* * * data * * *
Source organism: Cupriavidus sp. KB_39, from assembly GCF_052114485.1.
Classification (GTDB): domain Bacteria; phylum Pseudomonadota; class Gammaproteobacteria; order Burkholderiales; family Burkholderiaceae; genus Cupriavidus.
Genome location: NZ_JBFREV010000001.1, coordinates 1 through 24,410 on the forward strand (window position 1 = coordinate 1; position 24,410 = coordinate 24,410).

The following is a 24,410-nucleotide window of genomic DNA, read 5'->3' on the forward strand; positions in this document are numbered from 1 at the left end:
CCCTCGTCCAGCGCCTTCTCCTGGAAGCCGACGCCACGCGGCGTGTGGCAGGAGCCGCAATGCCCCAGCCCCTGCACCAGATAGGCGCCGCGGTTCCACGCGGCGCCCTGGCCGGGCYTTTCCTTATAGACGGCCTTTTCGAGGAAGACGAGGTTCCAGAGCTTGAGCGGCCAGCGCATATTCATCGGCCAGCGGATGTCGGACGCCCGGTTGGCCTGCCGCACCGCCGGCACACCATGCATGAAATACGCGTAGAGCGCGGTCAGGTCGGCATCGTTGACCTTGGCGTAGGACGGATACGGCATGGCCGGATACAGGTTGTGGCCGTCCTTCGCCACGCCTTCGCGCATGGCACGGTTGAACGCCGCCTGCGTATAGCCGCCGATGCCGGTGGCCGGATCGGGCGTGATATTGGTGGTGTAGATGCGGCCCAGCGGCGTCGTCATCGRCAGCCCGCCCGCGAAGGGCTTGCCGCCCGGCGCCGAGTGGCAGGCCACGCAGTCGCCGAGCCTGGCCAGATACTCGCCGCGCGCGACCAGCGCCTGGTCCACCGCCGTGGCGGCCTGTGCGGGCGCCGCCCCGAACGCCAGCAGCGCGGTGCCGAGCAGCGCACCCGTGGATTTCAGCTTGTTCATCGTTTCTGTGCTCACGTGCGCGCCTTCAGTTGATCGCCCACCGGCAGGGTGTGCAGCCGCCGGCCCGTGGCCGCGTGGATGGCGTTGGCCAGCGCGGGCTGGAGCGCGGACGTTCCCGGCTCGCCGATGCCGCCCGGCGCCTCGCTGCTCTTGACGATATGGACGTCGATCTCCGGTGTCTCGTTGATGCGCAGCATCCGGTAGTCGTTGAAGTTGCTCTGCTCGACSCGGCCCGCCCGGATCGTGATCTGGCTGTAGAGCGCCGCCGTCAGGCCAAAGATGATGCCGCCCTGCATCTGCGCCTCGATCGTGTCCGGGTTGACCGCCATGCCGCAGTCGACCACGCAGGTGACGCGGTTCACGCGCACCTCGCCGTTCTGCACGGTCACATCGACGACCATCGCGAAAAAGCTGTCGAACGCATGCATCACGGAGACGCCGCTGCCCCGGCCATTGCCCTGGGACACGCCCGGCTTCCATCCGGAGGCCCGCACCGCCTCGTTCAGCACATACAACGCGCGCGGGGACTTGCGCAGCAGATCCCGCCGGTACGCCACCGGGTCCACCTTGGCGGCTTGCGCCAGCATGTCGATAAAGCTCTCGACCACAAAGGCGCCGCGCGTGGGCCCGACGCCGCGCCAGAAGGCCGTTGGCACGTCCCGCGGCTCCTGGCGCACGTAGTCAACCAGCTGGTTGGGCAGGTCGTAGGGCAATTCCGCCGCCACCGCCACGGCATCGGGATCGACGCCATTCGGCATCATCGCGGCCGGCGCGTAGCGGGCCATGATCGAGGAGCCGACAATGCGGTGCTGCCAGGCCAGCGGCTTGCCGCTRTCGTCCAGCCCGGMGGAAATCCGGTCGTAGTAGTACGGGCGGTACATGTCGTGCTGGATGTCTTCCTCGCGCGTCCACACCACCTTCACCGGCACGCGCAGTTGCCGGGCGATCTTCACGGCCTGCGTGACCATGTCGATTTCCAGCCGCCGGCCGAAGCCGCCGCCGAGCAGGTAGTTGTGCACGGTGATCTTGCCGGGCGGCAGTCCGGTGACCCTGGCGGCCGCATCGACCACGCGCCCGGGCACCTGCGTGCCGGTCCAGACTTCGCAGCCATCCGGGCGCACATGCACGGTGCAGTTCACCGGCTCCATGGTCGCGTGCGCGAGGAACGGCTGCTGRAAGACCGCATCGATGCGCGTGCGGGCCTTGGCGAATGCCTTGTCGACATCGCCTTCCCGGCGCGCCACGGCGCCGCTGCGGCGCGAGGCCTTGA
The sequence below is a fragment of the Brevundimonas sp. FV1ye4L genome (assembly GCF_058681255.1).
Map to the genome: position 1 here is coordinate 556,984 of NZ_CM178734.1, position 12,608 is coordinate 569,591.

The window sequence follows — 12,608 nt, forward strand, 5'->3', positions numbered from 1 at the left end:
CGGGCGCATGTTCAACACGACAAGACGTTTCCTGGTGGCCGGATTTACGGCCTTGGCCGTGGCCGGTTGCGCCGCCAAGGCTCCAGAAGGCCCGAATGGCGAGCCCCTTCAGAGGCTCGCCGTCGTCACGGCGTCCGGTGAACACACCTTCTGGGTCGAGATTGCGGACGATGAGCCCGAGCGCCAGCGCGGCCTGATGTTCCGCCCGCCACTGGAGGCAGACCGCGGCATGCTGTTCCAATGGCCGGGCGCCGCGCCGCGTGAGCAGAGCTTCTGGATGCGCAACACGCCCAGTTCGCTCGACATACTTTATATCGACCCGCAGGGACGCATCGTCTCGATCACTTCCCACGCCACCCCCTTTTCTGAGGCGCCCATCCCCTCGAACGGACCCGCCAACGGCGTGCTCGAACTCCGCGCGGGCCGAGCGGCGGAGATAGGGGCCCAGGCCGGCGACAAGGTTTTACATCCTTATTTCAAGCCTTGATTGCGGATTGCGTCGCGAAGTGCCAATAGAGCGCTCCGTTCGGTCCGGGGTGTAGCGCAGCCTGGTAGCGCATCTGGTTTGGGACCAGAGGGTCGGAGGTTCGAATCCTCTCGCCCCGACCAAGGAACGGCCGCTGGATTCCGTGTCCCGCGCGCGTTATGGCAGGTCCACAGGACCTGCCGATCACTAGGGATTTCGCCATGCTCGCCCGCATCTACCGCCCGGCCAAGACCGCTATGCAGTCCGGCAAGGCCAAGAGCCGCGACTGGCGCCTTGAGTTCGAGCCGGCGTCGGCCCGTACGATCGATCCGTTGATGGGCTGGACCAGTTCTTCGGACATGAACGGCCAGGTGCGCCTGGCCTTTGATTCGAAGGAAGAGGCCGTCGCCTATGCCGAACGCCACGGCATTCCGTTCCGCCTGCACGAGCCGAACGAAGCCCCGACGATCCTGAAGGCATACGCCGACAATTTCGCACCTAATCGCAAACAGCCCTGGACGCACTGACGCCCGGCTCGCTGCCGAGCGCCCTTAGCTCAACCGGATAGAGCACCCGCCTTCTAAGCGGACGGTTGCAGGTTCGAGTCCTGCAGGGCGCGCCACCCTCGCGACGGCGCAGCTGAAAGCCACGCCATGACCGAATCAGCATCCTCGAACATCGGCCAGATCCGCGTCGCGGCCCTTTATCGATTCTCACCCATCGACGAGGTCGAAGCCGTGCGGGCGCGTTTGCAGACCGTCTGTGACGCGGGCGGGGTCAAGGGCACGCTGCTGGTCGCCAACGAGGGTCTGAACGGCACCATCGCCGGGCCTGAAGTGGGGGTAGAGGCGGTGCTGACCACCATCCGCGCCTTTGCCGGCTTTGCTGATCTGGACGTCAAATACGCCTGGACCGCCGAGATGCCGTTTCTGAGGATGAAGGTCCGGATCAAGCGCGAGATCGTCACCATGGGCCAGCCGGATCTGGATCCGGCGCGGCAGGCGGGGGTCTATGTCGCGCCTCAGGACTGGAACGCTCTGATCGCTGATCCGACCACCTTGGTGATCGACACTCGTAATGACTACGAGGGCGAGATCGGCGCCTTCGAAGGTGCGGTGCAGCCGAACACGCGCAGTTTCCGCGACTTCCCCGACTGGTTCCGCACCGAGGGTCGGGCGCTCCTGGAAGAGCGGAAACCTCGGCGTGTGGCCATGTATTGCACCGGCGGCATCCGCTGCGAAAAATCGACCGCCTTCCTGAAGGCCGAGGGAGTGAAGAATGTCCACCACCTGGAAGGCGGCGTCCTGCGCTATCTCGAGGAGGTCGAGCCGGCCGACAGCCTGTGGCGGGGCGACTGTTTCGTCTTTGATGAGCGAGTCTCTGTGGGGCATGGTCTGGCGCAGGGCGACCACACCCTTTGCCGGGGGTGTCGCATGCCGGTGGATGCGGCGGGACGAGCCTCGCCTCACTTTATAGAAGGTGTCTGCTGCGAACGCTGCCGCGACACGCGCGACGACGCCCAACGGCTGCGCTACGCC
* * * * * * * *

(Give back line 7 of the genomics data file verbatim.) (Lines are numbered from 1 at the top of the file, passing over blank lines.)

Map to the genome: position 1 here is coordinate 556,984 of NZ_CM178734.1, position 12,608 is coordinate 569,591.